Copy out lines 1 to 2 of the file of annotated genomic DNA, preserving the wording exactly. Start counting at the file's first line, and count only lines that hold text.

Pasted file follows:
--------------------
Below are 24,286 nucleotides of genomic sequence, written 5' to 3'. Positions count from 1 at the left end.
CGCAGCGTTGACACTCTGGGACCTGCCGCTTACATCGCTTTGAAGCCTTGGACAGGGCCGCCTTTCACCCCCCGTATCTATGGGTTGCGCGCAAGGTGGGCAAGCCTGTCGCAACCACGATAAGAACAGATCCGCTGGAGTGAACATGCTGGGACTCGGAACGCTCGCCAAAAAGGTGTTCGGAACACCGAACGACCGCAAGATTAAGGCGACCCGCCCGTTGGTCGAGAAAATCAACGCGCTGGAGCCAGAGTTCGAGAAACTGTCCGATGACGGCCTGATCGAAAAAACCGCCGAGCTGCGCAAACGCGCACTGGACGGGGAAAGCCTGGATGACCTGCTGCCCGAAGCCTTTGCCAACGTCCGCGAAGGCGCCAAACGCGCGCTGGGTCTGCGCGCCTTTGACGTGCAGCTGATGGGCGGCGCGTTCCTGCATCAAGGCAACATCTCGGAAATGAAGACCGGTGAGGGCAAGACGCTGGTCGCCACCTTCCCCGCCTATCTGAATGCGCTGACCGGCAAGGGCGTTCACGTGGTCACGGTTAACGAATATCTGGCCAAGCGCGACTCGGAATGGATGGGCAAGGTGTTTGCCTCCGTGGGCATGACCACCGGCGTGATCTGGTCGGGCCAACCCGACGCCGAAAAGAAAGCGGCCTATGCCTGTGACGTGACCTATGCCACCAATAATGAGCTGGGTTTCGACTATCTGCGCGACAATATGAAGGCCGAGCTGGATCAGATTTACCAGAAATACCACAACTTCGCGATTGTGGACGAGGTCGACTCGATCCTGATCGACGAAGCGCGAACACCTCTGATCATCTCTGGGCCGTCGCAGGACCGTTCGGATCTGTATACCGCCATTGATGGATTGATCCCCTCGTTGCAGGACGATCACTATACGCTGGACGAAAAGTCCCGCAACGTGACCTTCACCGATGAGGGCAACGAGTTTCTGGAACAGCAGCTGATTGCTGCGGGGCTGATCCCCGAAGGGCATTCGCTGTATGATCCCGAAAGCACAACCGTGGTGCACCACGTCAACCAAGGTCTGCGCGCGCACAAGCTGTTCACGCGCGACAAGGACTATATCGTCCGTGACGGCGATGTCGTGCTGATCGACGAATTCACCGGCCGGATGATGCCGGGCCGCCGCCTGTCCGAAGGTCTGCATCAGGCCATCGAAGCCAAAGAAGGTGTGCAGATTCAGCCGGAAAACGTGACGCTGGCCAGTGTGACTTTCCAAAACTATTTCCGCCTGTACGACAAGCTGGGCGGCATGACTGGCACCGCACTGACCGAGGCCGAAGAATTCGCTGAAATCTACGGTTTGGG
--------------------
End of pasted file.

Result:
Below are 24,286 nucleotides of genomic sequence, written 5' to 3'. Positions count from 1 at the left end.
CGCAGCGTTGACACTCTGGGACCTGCCGCTTACATCGCTTTGAAGCCTTGGACAGGGCCGCCTTTCACCCCCCGTATCTATGGGTTGCGCGCAAGGTGGGCAAGCCTGTCGCAACCACGATAAGAACAGATCCGCTGGAGTGAACATGCTGGGACTCGGAACGCTCGCCAAAAAGGTGTTCGGAACACCGAACGACCGCAAGATTAAGGCGACCCGCCCGTTGGTCGAGAAAATCAACGCGCTGGAGCCAGAGTTCGAGAAACTGTCCGATGACGGCCTGATCGAAAAAACCGCCGAGCTGCGCAAACGCGCACTGGACGGGGAAAGCCTGGATGACCTGCTGCCCGAAGCCTTTGCCAACGTCCGCGAAGGCGCCAAACGCGCGCTGGGTCTGCGCGCCTTTGACGTGCAGCTGATGGGCGGCGCGTTCCTGCATCAAGGCAACATCTCGGAAATGAAGACCGGTGAGGGCAAGACGCTGGTCGCCACCTTCCCCGCCTATCTGAATGCGCTGACCGGCAAGGGCGTTCACGTGGTCACGGTTAACGAATATCTGGCCAAGCGCGACTCGGAATGGATGGGCAAGGTGTTTGCCTCCGTGGGCATGACCACCGGCGTGATCTGGTCGGGCCAACCCGACGCCGAAAAGAAAGCGGCCTATGCCTGTGACGTGACCTATGCCACCAATAATGAGCTGGGTTTCGACTATCTGCGCGACAATATGAAGGCCGAGCTGGATCAGATTTACCAGAAATACCACAACTTCGCGATTGTGGACGAGGTCGACTCGATCCTGATCGACGAAGCGCGAACACCTCTGATCATCTCTGGGCCGTCGCAGGACCGTTCGGATCTGTATACCGCCATTGATGGATTGATCCCCTCGTTGCAGGACGATCACTATACGCTGGACGAAAAGTCCCGCAACGTGACCTTCACCGATGAGGGCAACGAGTTTCTGGAACAGCAGCTGATTGCTGCGGGGCTGATCCCCGAAGGGCATTCGCTGTATGATCCCGAAAGCACAACCGTGGTGCACCACGTCAACCAAGGTCTGCGCGCGCACAAGCTGTTCACGCGCGACAAGGACTATATCGTCCGTGACGGCGATGTCGTGCTGATCGACGAATTCACCGGCCGGATGATGCCGGGCCGCCGCCTGTCCGAAGGTCTGCATCAGGCCATCGAAGCCAAAGAAGGTGTGCAGATTCAGCCGGAAAACGTGACGCTGGCCAGTGTGACTTTCCAAAACTATTTCCGCCTGTACGACAAGCTGGGCGGCATGACTGGCACCGCACTGACCGAGGCCGAAGAATTCGCTGAAATCTACGGTTTGGG